Arachnids Anonymous is a short, illustrated play for children, young adults, and people of all ages. It is a three-act comedy with black and white illustrations depicting the members of Arachnids Anonymous, a support group of eight arachnids, as they discuss and pitch ideas on how to solve their main problem: how to get other creatures (such as humans) to like them so that they can all live in peace and harmony. Each of the eight members are uniquely depicted based on age, species, and temperament. Most of the members are spiders, but there are a couple of surprising arachnids mixed in with the group. Each member pitches suggestions on what can be done to solve their problem, and eventually, a single course of action is decided upon. They decide that the best way to not appear scary and menacing is to look silly and ridiculous instead. The members go to meet a praying mantis (an insect, not an arachnid) that has the ability to create the silly-looking disguises that they need. Afterward, they travel to an aquarium with the goal of testing out their disguises, but are met with a surprising turn of events. The story ends on with a mild cliffhanger, which is meant for the reader to think about what could happen next.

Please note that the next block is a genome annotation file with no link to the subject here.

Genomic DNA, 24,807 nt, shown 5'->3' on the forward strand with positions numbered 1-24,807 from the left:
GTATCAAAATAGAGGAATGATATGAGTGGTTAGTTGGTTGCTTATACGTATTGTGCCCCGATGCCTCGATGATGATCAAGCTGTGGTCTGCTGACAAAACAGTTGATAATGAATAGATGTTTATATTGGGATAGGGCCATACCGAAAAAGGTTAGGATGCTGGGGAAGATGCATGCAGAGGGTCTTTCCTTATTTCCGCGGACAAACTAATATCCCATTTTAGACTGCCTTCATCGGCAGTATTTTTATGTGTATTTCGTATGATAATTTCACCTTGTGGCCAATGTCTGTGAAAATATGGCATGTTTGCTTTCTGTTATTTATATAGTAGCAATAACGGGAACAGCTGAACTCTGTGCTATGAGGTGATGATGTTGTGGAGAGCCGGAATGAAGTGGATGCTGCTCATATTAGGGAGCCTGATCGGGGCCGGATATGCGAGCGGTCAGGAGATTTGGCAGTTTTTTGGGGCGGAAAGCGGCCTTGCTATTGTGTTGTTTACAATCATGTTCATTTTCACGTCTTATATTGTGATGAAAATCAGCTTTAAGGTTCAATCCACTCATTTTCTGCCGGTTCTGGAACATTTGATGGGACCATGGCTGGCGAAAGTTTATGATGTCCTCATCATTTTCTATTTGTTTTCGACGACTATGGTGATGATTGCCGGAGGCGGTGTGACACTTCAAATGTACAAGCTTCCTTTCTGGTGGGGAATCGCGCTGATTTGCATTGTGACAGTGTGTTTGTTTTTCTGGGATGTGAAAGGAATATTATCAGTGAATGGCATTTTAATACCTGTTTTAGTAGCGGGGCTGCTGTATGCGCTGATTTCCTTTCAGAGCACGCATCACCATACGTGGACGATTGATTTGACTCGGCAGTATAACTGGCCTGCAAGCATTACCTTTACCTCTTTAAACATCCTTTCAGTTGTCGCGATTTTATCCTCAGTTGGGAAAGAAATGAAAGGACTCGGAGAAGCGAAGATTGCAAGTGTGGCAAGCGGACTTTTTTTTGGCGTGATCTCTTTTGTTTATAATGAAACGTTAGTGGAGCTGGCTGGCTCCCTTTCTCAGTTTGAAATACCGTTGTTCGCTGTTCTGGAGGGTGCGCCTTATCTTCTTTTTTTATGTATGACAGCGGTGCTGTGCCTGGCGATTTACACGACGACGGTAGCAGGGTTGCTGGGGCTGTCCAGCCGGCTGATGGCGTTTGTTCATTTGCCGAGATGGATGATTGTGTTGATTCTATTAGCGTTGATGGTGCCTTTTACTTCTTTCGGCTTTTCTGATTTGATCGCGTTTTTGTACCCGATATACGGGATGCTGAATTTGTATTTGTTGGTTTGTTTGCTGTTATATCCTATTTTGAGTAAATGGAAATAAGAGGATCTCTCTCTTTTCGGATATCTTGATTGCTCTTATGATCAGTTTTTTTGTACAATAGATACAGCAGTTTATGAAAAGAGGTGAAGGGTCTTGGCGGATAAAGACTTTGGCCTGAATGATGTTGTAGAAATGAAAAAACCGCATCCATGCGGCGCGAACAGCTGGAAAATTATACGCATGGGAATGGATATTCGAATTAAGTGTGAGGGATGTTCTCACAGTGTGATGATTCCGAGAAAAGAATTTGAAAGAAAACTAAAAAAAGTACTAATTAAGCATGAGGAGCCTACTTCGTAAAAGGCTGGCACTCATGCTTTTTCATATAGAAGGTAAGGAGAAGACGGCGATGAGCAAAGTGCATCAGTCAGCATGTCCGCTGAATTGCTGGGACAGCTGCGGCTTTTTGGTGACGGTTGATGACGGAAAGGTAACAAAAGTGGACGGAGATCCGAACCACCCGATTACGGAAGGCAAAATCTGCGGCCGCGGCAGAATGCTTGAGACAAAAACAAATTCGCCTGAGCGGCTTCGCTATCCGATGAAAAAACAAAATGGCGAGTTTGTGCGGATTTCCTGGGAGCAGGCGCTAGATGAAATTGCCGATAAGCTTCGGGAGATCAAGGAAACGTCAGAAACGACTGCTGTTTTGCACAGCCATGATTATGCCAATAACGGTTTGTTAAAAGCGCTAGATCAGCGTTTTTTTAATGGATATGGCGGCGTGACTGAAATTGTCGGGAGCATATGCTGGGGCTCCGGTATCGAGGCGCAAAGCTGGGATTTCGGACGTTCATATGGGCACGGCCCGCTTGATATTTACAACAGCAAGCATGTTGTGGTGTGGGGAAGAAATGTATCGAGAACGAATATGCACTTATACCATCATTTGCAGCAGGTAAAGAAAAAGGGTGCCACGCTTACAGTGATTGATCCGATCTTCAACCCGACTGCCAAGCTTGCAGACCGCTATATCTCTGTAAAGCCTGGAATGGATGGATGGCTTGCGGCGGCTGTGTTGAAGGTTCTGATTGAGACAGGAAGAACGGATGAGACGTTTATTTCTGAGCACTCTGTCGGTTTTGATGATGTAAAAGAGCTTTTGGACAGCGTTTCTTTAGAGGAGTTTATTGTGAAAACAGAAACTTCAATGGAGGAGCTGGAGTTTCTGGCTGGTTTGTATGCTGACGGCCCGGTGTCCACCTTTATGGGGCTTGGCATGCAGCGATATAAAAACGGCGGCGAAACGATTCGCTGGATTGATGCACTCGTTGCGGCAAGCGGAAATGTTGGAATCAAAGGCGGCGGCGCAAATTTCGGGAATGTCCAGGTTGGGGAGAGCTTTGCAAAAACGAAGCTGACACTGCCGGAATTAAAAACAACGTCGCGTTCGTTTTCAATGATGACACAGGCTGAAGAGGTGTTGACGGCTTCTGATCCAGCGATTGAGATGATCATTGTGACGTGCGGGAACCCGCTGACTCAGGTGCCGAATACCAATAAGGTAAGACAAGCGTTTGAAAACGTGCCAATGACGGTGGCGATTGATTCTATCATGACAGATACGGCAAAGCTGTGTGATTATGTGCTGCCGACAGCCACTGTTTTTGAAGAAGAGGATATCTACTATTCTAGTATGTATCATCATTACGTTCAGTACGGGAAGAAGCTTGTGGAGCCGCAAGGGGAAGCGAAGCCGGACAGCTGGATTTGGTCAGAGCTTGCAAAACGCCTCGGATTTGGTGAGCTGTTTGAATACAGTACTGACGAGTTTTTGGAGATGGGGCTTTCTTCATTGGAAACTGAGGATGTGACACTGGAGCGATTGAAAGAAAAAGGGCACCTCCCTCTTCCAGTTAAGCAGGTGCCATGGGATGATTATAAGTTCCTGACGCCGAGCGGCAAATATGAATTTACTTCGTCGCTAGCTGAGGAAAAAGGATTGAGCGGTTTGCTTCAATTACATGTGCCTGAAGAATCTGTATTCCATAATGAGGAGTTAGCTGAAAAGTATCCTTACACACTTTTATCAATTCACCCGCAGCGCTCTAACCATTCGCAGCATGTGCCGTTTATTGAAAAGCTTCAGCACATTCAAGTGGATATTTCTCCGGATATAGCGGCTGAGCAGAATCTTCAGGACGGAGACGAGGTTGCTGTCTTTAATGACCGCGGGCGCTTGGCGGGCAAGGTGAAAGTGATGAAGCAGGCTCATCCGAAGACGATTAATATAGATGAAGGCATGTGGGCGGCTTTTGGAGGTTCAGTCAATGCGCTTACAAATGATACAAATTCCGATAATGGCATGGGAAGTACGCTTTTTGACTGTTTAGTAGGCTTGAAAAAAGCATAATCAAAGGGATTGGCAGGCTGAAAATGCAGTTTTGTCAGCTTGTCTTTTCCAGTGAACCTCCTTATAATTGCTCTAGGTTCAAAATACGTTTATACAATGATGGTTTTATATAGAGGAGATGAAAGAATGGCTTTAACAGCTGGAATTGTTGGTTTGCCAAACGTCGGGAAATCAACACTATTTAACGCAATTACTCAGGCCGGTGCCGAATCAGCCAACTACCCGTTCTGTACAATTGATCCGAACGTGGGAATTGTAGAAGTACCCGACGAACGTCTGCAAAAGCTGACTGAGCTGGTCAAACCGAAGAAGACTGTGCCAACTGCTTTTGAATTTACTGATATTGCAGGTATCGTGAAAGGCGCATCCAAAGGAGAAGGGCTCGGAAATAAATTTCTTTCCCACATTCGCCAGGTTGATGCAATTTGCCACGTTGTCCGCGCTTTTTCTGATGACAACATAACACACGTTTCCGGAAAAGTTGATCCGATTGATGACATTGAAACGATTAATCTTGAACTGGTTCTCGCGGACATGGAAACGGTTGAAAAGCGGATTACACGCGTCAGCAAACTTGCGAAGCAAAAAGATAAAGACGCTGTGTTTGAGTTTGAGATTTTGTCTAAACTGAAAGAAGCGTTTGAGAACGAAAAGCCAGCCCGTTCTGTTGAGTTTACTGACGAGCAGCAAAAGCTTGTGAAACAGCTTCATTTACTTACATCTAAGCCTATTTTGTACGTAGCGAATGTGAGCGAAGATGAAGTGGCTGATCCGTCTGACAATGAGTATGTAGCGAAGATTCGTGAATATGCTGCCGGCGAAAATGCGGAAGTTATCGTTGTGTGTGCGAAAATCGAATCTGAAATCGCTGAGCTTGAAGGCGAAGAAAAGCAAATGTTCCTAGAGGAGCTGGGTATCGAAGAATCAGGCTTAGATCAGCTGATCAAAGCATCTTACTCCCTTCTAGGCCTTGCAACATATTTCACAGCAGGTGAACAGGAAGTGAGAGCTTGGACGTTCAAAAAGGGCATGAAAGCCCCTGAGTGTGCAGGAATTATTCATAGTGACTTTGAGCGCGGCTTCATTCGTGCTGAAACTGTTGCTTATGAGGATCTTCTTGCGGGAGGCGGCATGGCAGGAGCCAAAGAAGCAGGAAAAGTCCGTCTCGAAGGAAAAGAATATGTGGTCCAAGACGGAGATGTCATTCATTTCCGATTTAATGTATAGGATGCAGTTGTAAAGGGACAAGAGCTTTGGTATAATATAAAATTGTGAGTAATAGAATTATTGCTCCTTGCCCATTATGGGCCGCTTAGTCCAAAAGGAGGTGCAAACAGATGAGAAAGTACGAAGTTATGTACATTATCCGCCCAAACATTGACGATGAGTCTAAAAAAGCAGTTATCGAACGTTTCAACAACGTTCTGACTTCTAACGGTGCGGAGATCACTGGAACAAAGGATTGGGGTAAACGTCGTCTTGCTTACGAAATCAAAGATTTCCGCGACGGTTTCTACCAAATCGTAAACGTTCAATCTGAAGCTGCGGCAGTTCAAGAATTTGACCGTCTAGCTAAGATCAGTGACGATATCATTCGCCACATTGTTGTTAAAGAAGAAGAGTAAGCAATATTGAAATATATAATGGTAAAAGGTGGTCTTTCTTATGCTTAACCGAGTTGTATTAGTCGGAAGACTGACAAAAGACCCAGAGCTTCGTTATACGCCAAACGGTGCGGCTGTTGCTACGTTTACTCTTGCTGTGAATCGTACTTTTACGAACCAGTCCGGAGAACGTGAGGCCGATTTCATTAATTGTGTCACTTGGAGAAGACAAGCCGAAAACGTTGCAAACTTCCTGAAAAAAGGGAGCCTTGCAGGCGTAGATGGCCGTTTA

As a play, Arachnids Anonymous is very lax regarding a play’s proper font and formatting. It was intended to be a combination of a traditional fictional children’s book with a short, three-act play in which all people can listen to, read, and or act out. The story is sprinkled with educational tidbits about arachnids and has the illustrations drawn in black and white so that children with mild to severe color blindness can enjoy the pictures without feeling like they would be missing out on colorized pictures. The amount of dialogue and its complexity corresponds to the characters themselves, so that the readers or actors can choose which character they want to act out based on those constraints. For example, there are two characters that have less than four lines of dialogue throughout the whole story, but there also are a couple of characters that have a few long-winded monologues. And although people of all ages can enjoy this story, the estimated reading level for Arachnids Anonymous ranges from 3rd grade to 6th grade.